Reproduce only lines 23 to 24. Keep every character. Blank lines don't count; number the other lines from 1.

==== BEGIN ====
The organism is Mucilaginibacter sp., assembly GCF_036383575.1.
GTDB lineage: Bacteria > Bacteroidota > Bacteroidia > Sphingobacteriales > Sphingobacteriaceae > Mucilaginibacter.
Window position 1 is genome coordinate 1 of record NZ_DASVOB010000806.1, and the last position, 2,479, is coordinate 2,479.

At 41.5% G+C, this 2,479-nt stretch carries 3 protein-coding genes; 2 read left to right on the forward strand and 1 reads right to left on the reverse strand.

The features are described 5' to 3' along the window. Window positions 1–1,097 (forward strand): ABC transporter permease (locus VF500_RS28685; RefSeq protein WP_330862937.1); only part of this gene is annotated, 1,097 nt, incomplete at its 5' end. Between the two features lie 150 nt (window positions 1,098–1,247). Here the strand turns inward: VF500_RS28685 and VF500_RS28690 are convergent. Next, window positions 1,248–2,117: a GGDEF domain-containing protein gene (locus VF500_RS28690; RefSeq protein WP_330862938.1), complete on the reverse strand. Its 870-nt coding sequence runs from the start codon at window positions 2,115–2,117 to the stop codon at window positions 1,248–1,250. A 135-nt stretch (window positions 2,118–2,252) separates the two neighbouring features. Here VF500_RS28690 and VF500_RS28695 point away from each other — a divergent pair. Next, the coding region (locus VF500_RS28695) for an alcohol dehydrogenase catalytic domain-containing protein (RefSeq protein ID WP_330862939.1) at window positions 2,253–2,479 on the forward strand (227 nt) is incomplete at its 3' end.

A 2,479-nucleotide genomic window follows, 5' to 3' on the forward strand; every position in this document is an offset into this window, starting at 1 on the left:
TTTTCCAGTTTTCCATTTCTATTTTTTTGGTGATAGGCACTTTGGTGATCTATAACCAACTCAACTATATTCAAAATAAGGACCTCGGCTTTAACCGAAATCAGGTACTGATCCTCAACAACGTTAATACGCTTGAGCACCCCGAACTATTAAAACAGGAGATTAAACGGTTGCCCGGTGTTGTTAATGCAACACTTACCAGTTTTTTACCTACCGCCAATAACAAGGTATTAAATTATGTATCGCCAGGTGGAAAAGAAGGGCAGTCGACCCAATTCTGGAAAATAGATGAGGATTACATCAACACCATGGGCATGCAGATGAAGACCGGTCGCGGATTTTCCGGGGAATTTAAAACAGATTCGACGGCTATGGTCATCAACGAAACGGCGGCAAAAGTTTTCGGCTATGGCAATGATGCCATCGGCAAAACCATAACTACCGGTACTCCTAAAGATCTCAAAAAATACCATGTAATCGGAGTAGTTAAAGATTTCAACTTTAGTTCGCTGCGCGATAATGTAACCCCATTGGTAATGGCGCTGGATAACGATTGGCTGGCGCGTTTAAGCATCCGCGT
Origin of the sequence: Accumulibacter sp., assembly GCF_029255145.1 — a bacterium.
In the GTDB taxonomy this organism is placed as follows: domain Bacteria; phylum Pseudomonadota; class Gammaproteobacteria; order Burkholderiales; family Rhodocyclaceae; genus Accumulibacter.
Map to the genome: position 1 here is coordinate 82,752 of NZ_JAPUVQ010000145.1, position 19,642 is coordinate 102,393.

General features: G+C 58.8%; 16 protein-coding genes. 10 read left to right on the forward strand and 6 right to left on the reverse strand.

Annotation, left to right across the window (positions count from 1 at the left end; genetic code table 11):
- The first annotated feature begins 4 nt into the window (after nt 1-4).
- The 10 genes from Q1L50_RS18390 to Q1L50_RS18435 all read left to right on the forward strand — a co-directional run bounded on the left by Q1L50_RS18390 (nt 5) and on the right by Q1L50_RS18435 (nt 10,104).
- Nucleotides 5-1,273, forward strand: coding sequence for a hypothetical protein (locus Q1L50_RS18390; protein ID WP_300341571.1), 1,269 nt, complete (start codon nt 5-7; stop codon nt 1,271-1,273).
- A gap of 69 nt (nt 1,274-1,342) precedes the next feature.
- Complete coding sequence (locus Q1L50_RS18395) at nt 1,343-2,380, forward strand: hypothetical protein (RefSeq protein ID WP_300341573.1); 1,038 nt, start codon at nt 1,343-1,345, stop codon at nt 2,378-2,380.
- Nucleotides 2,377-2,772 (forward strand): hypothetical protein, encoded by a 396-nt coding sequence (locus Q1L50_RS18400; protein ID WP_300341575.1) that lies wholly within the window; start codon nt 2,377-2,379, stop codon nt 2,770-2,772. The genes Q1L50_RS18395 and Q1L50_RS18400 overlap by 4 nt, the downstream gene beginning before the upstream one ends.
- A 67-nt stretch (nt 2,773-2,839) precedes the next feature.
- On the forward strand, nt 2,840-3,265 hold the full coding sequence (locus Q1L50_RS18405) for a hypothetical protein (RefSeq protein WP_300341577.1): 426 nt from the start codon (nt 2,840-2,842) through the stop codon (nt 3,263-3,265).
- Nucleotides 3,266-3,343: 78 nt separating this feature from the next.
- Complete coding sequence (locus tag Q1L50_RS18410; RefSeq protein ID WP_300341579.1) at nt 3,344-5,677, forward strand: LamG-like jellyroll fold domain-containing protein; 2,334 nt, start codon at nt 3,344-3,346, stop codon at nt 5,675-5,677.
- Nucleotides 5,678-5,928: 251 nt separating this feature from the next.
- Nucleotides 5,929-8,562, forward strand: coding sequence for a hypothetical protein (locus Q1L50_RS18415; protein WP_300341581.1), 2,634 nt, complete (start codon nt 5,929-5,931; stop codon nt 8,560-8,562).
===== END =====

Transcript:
- Nucleotides 5,678-5,928: 251 nt separating this feature from the next.
- Nucleotides 5,929-8,562, forward strand: coding sequence for a hypothetical protein (locus Q1L50_RS18415; protein WP_300341581.1), 2,634 nt, complete (start codon nt 5,929-5,931; stop codon nt 8,560-8,562).